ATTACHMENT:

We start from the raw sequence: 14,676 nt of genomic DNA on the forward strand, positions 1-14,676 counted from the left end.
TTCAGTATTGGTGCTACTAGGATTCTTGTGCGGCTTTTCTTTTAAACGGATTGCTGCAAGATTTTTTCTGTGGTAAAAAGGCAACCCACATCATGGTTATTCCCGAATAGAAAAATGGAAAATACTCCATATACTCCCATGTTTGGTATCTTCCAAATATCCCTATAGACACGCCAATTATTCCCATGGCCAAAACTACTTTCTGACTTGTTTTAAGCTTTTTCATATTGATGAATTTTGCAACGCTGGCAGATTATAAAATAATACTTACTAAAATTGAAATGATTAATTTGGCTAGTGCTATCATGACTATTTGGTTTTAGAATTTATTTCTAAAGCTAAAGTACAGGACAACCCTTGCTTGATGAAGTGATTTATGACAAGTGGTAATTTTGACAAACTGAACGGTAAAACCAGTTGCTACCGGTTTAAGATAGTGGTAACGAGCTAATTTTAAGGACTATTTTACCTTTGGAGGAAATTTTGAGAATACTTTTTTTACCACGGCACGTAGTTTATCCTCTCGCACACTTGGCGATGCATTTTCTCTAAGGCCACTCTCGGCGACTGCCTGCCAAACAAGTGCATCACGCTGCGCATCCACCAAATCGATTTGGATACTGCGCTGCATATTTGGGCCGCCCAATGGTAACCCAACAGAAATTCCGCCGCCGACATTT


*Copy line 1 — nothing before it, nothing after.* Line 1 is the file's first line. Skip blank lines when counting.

We start from the raw sequence: 14,676 nt of genomic DNA on the forward strand, positions 1-14,676 counted from the left end.